SOLM171 International Refugee Law (Sem 1)
This module examines the international law dimensions of protecting refugees and other categories of forced migrants. It provides a comprehensive overview of the concepts and workings of international law, in general, and international refugee and human rights law, in particular, as they relate to the phenomenon of forced displacement. While international refugee and human rights law forms the backbone of the course, the module will also cover aspects of international criminal law and international humanitarian law as these apply to refugees and other forced migrants.
The module will start by studying the rationale and development of refugee law up to its codification in the 1951 Refugee Convention and 1967 Protocol. The institutions tasked with overseeing the implementation of these instruments will also be examined, with a particular focus on UNHCR and UNRWA. The study of substantive law, including State practice and case law of national and international courts and Treaty bodies, will follow thereafter in thematic blocs: 1) the refugee definition (inclusion, exclusion, and cessation of refugee status); 2) the status of Palestinian refugees; 3) the content of international protection and the principle of non-refoulement; 4) extended and complementary forms of protection; 5) the right to asylum and other 'durable solutions'; 6) access to protection and the impact of policies of non-entrée; 7) war, climate change and displacement; and 8) the ethical roots of refugeehood.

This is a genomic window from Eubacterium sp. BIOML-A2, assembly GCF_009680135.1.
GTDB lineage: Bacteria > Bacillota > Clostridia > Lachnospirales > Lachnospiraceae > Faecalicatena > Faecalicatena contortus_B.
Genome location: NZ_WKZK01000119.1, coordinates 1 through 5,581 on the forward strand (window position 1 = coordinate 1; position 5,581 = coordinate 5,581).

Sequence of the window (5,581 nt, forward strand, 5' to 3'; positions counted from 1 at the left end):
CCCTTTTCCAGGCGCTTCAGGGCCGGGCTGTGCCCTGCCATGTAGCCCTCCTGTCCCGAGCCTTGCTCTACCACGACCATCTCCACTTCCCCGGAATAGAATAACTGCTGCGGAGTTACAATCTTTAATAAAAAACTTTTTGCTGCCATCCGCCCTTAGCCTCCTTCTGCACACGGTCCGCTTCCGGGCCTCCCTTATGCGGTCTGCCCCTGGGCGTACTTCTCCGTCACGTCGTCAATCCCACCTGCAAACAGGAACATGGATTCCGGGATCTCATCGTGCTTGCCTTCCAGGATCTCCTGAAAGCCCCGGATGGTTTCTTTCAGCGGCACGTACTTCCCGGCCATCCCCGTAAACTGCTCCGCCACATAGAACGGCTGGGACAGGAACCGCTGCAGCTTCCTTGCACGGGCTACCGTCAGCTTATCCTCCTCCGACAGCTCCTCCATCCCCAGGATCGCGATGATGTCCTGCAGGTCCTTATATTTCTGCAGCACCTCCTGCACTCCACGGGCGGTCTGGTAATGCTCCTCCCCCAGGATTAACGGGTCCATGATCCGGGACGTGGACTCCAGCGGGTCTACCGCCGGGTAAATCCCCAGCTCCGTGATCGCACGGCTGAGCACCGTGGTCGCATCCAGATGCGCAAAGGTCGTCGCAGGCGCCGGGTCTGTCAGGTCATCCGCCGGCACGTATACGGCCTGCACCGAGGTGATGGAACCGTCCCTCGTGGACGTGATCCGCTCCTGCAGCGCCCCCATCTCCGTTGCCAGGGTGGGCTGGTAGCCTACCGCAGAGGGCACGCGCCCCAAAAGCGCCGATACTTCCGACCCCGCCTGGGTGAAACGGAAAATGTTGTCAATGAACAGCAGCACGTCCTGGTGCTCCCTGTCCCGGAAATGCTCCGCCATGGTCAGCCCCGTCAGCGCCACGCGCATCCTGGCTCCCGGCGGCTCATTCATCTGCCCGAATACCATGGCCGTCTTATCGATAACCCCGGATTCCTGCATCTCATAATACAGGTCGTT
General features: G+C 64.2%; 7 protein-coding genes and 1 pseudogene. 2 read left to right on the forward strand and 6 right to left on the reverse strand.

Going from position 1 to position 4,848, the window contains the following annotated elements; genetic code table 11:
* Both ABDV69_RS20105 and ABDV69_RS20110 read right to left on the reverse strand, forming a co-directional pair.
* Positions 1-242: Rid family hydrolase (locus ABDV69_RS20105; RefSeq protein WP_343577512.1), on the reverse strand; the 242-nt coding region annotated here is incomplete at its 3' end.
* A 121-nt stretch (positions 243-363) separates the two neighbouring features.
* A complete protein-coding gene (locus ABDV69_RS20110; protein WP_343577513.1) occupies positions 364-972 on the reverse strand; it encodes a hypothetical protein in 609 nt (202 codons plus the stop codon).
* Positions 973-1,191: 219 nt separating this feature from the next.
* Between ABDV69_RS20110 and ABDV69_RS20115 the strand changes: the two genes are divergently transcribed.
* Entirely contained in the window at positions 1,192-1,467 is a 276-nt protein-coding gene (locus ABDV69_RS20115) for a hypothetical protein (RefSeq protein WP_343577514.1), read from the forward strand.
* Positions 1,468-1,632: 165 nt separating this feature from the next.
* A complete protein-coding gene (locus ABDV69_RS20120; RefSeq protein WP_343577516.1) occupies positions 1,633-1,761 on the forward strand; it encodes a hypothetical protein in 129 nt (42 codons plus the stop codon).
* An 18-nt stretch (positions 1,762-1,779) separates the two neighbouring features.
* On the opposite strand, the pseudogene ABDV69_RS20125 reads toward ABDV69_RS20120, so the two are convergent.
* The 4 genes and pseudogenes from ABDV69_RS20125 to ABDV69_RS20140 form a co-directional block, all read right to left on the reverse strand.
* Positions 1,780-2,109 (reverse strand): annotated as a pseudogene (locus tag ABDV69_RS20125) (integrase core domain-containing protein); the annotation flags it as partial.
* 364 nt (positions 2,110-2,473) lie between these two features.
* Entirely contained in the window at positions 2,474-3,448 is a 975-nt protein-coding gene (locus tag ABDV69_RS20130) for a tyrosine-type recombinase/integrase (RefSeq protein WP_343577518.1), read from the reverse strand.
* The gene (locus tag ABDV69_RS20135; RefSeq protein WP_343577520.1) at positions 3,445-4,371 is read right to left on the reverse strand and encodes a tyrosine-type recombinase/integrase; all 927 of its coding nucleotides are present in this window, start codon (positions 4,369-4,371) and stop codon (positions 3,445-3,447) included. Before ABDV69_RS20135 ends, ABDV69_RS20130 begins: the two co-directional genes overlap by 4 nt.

- This module aims to raise awareness among students of the global and current phenomenon of forced migration and the problem it poses from a legal perspective.
- The module will equip students with the necessary tools to understand how the international community's concern for forced migration translates into an evolving set of legal norms, mechanisms and procedures.
- The course will provide students with a conceptual framework and legal methodology for the analysis of forced migration under international law and related sub-systems.
- At the end of the course, students will be able to understand the potential and limits of international law, both as an operative and normative system, for the protection of refugees and other categories of forced migrants. They will be able to analyse and articulate informed legal arguments on forced migration and their regulation under international law, making use of the relevant sources.
Mode of Assessment
3,500 word essay